Mojada makes its regional premiere at 1st Stage in Tysons as the reimagined tragedy of a Mexican family in East Los Angeles with passionate performances and searing moments of magic realism.
True to the Greek tragedy Medea by Euripides, violence, murder, and revenge abound in Mojada. The play opens with Medea unwilling to leave her new home’s confines. Months earlier, Medea and her partner, their son, and their truest of old friends fled from a farming community in Mexico, their lives marked by domestic violence—and they are now surviving as undocumented workers.
Mojada translates literally as “wet,” and is a slur against undocumented Mexicans, akin to “wetback” in English. The slur is not only that they are undocumented but that their new life’s promise, and perhaps in a larger sense America’s promise to welcome the tired, the poor, will never be their own. The key question—will the American dream never be their own because of fate, or because of their own tragic decisions?—is left for the audience to decide, and the play is all the more powerful for it.
The tragedy evolves in short bursts moving from the present to the past. The moments of magic realism, however, rise above the pedestrian set of this 1st Stage production. The simple, telling moments when the lights dim and the actors speak to the audience of their journey, history, pains, and dreams are when this production rises from the ordinary to the extraordinary.
Mojada, which premiered in 2012, is the work of acclaimed playwright and USC professor Luis Alfara. The son of Mexican American farmworkers, Alfara is the recipient of a MacArthur Foundation “Genius Grant” and is renowned for his modern Greek tragedy retellings.
Directed by Elena Velasco, the cast takes flight with Medea, played by Catholic University undergraduate Tori Gomez. This performer is a rising star to watch—she embodied Medea’s tortured passion. Opposite her, Camilo Linares, as her life partner, charms as the lying, unfaithful, striving day laborer willing to betray her for his idea of success and the American dream.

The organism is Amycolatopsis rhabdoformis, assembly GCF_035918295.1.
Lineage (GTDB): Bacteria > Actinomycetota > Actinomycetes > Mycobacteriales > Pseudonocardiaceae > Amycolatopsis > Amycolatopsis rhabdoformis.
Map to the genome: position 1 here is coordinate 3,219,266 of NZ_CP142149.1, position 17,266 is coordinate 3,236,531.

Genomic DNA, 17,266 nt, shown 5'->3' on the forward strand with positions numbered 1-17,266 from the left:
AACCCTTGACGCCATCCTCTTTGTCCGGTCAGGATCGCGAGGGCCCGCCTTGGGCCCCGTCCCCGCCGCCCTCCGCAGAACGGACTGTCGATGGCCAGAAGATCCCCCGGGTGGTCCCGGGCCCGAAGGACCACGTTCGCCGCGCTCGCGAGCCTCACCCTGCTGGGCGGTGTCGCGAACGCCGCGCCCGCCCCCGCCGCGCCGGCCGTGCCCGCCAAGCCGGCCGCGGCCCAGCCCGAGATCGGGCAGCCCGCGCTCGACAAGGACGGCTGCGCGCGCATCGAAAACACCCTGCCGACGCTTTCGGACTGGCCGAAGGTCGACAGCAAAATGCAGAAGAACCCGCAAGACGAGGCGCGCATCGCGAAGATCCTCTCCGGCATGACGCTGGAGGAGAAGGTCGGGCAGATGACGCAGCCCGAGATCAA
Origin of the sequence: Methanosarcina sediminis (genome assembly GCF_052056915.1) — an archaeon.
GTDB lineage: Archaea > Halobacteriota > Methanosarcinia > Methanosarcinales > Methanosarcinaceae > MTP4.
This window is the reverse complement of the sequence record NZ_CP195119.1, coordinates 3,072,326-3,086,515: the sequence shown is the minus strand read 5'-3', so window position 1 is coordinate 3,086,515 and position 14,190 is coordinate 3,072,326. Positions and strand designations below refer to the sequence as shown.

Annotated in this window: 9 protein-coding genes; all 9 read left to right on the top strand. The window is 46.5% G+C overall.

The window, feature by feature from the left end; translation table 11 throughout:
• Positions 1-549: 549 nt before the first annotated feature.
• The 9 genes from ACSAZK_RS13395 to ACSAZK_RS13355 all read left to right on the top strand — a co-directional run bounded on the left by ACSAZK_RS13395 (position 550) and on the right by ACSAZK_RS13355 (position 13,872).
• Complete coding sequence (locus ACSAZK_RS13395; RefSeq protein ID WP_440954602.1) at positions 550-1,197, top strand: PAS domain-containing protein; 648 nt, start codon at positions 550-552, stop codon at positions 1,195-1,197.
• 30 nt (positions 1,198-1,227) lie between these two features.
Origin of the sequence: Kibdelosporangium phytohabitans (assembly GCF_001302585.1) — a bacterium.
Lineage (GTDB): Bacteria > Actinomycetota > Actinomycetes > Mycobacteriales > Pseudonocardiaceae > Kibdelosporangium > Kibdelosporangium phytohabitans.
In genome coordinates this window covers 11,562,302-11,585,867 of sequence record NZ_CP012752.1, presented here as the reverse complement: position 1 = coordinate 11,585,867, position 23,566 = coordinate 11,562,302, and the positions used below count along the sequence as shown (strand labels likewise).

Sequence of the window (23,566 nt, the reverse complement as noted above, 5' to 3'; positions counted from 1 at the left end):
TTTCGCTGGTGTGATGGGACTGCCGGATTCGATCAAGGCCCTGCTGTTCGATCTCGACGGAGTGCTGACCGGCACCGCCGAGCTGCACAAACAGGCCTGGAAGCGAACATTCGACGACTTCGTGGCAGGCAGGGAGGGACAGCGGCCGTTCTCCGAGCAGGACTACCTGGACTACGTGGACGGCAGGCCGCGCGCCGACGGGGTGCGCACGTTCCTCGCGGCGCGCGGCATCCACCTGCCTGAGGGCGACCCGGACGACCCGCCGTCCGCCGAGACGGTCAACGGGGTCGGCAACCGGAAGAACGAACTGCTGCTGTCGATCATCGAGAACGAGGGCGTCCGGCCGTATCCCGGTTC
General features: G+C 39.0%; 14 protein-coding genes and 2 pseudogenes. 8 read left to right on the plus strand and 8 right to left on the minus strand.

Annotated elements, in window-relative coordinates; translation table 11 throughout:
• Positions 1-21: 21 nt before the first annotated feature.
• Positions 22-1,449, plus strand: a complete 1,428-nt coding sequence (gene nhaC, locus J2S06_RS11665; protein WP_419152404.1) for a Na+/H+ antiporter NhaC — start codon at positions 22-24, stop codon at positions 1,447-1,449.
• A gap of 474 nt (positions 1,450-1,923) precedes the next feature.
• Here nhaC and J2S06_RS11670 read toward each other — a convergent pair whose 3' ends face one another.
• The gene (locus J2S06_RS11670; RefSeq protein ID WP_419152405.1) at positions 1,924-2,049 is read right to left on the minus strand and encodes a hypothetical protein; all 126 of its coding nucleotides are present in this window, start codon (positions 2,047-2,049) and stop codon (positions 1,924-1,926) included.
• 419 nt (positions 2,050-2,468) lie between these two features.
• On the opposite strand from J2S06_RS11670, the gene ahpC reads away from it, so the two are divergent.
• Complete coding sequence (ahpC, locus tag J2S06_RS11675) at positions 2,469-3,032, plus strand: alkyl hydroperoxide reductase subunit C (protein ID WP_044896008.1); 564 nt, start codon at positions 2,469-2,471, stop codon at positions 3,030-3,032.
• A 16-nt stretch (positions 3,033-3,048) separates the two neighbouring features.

Mariela Ponce-Lopez, as the lifelong friend, healer, and protector of Medea, is an emotional touchstone. Her monologues grip like a spell.
The neighborhood gossip, played by Diana Gonzales-Ramirez, adds humor and insights to the immigrant experience, a delightful counterpoint to the somber household and fearful, traumatized Medea. Her lines, such as “Only people with money have secrets,” cut deep with street smarts.
Lastly, as the powerful and knowledgeable new American, Nancy Flores-Tirado delivers, as the other woman, the reason for Mojada to come to its bloody end.
The play includes this audience advisory from 1st Stage: Mojada is recommended for adult audiences. True to the original Greek tragedy, the play includes mature situations, violence, adultery, and the murder of a child as well as adult language in both English and Spanish.
Running Time: 90 minutes, no intermission.
Mojada plays through May 7, 2023, at 1st Stage, 1524 Spring Hill Road, Tysons, VA. Getting there. To purchase tickets ($15, student, military, educators; $47, seniors; $50, general admission; $35, Thursday evening), go online or call 703-854-1856. The first 20 tickets for each performance are only $20. Plus, a YES pass for high school students in Fairfax County offers free subscriptions. See details here.
Open-Captioned Performances: April 27 – 7:30 pm, April 28 – 8:00 pm, April 29 – 2:00 pm and 8:00 pm, April 30 – 2:00 pm
Audio-Described Performance: April 30 – 2:00 pm
COVID Safety: All patrons, volunteers, and staff are required to be masked while inside the 1st Stage Theatre facility. See 1st Stage’s complete COVID Safety Information here.
The program for Mojada is online here.
Mojada by Luis Alfaro
Directed by Elena Velasco
Featuring: Victoria (Tori) Gomez, Nancy Flores-Tirado, Diana Gonzalez-Ramirez, Mariela Lopez-Ponce, Camilo Linares, Rodin Alcerro, Noah Donadio, and Sophia Marrero
Scenic design by Mariana C. Fernandez, costume design by Taylor Aragon, lighting design by Luis Garcia, sound design by Cresent Haynes, and props design by Pauline Lamb